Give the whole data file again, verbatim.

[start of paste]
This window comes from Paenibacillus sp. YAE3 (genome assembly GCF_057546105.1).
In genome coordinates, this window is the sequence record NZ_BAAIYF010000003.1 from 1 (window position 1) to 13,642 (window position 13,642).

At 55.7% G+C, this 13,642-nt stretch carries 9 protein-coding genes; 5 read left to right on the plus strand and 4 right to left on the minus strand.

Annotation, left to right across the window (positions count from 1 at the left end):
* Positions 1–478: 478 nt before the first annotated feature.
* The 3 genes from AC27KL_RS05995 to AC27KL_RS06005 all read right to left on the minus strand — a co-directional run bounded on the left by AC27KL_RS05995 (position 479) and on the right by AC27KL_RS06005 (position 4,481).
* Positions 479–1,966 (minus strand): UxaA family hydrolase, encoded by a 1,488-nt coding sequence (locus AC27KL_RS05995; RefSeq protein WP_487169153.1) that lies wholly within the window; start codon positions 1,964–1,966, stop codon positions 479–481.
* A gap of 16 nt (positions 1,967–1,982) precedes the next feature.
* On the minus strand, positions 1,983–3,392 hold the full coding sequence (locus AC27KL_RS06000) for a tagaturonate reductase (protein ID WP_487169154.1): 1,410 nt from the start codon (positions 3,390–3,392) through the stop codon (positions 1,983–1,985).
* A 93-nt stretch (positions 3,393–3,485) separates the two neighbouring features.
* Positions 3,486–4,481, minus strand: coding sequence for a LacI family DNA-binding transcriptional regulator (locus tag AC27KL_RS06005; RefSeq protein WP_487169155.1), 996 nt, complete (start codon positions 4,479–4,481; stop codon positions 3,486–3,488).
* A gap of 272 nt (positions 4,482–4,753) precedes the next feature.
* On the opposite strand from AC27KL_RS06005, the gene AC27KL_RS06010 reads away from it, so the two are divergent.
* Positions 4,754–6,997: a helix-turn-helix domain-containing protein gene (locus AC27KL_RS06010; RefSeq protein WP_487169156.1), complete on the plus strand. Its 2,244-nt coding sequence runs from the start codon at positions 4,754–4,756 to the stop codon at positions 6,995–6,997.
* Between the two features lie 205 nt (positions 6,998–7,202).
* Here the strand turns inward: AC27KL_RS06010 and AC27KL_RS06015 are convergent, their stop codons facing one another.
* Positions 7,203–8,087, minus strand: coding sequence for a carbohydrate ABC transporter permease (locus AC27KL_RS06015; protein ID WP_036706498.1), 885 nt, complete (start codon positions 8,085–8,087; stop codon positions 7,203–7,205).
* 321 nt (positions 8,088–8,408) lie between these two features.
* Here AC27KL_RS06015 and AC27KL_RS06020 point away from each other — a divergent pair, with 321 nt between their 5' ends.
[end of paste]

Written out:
This window comes from Paenibacillus sp. YAE3 (genome assembly GCF_057546105.1).
In genome coordinates, this window is the sequence record NZ_BAAIYF010000003.1 from 1 (window position 1) to 13,642 (window position 13,642).

At 55.7% G+C, this 13,642-nt stretch carries 9 protein-coding genes; 5 read left to right on the plus strand and 4 right to left on the minus strand.

Annotation, left to right across the window (positions count from 1 at the left end):
* Positions 1–478: 478 nt before the first annotated feature.
* The 3 genes from AC27KL_RS05995 to AC27KL_RS06005 all read right to left on the minus strand — a co-directional run bounded on the left by AC27KL_RS05995 (position 479) and on the right by AC27KL_RS06005 (position 4,481).
* Positions 479–1,966 (minus strand): UxaA family hydrolase, encoded by a 1,488-nt coding sequence (locus AC27KL_RS05995; RefSeq protein WP_487169153.1) that lies wholly within the window; start codon positions 1,964–1,966, stop codon positions 479–481.
* A gap of 16 nt (positions 1,967–1,982) precedes the next feature.
* On the minus strand, positions 1,983–3,392 hold the full coding sequence (locus AC27KL_RS06000) for a tagaturonate reductase (protein ID WP_487169154.1): 1,410 nt from the start codon (positions 3,390–3,392) through the stop codon (positions 1,983–1,985).
* A 93-nt stretch (positions 3,393–3,485) separates the two neighbouring features.
* Positions 3,486–4,481, minus strand: coding sequence for a LacI family DNA-binding transcriptional regulator (locus tag AC27KL_RS06005; RefSeq protein WP_487169155.1), 996 nt, complete (start codon positions 4,479–4,481; stop codon positions 3,486–3,488).
* A gap of 272 nt (positions 4,482–4,753) precedes the next feature.
* On the opposite strand from AC27KL_RS06005, the gene AC27KL_RS06010 reads away from it, so the two are divergent.
* Positions 4,754–6,997: a helix-turn-helix domain-containing protein gene (locus AC27KL_RS06010; RefSeq protein WP_487169156.1), complete on the plus strand. Its 2,244-nt coding sequence runs from the start codon at positions 4,754–4,756 to the stop codon at positions 6,995–6,997.
* Between the two features lie 205 nt (positions 6,998–7,202).
* Here the strand turns inward: AC27KL_RS06010 and AC27KL_RS06015 are convergent, their stop codons facing one another.
* Positions 7,203–8,087, minus strand: coding sequence for a carbohydrate ABC transporter permease (locus AC27KL_RS06015; protein ID WP_036706498.1), 885 nt, complete (start codon positions 8,085–8,087; stop codon positions 7,203–7,205).
* 321 nt (positions 8,088–8,408) lie between these two features.
* Here AC27KL_RS06015 and AC27KL_RS06020 point away from each other — a divergent pair, with 321 nt between their 5' ends.